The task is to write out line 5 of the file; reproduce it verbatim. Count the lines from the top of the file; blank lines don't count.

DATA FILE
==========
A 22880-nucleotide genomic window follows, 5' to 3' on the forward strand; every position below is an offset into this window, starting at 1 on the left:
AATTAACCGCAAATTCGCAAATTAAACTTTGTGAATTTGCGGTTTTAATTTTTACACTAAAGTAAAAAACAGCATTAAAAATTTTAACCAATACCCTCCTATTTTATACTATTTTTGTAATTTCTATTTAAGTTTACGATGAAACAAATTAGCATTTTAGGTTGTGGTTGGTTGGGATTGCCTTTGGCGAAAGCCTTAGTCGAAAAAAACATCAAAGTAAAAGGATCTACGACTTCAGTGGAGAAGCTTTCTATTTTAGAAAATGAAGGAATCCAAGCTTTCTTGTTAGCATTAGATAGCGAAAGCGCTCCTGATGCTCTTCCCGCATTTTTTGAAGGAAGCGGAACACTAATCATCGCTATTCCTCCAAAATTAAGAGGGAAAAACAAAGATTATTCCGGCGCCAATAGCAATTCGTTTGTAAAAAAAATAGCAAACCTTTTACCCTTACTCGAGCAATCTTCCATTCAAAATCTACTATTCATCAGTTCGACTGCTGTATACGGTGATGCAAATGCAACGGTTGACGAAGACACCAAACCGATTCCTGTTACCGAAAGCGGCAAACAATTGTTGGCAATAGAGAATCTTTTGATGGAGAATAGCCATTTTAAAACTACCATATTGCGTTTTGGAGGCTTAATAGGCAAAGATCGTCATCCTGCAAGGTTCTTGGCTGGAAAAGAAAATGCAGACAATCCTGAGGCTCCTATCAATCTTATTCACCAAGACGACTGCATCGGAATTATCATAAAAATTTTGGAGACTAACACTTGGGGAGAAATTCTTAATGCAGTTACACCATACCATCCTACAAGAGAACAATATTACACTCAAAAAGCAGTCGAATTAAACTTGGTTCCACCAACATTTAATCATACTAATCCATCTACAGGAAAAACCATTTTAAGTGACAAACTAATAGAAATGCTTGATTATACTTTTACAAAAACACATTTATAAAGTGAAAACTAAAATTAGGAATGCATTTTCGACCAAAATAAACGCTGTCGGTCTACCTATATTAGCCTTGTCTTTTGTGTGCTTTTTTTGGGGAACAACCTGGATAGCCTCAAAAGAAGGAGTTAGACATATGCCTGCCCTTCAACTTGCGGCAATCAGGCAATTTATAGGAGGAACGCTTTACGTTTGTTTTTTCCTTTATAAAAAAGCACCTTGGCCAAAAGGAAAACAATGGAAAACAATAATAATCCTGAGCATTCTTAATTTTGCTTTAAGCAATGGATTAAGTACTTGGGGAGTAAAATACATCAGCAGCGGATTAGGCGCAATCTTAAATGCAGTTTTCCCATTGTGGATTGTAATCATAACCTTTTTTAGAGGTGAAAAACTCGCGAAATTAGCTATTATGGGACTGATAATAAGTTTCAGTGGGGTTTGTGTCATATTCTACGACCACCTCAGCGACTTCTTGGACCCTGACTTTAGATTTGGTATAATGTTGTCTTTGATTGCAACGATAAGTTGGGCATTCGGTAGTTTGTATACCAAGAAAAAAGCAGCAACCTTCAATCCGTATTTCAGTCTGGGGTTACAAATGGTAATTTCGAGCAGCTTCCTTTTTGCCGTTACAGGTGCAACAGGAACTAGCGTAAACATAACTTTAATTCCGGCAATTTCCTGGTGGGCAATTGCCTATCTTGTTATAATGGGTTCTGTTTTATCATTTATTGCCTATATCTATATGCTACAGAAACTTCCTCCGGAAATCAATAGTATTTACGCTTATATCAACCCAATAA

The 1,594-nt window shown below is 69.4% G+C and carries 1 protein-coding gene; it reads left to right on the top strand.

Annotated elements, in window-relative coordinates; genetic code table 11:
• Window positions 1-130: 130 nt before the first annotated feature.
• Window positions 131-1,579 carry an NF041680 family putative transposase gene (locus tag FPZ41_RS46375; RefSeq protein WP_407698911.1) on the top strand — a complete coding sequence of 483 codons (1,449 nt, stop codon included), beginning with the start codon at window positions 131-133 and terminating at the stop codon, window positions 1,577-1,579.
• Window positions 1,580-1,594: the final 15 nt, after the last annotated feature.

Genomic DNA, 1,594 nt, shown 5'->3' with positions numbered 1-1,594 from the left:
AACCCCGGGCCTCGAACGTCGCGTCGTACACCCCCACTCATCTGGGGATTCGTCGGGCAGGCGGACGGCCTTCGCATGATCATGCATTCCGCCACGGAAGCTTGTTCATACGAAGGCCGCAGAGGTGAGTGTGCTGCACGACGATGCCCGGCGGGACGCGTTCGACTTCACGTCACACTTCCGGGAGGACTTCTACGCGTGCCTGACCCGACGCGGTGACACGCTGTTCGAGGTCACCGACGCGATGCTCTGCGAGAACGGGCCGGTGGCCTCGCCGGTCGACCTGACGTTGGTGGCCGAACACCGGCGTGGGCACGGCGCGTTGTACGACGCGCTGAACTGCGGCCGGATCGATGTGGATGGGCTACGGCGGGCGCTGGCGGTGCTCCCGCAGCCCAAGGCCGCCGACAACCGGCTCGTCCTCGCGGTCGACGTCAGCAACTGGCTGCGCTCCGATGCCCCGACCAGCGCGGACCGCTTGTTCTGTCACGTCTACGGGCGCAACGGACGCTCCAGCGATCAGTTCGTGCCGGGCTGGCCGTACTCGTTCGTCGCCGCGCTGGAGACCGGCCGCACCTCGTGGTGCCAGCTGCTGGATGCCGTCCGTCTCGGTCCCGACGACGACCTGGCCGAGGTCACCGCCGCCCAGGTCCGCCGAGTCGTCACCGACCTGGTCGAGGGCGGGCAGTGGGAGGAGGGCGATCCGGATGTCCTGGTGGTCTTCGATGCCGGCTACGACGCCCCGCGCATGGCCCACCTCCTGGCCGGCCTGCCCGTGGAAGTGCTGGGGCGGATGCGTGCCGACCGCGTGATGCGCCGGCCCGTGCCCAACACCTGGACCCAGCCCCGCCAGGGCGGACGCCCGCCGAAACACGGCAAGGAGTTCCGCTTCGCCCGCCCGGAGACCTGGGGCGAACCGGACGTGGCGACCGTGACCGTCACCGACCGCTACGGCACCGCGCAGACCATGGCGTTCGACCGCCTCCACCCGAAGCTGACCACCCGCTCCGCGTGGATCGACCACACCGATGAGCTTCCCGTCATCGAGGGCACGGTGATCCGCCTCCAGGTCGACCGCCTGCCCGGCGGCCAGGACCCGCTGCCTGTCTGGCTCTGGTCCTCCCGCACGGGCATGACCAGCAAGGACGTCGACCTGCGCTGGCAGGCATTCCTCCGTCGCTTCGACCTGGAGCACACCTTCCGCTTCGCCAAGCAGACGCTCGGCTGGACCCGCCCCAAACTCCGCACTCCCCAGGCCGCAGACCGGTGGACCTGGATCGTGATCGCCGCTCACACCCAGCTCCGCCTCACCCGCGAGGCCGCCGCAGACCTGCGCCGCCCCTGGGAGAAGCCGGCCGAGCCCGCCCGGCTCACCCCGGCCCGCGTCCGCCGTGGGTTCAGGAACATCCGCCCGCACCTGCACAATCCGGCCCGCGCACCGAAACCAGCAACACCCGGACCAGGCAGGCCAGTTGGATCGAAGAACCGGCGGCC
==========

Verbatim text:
• Window positions 1-130: 130 nt before the first annotated feature.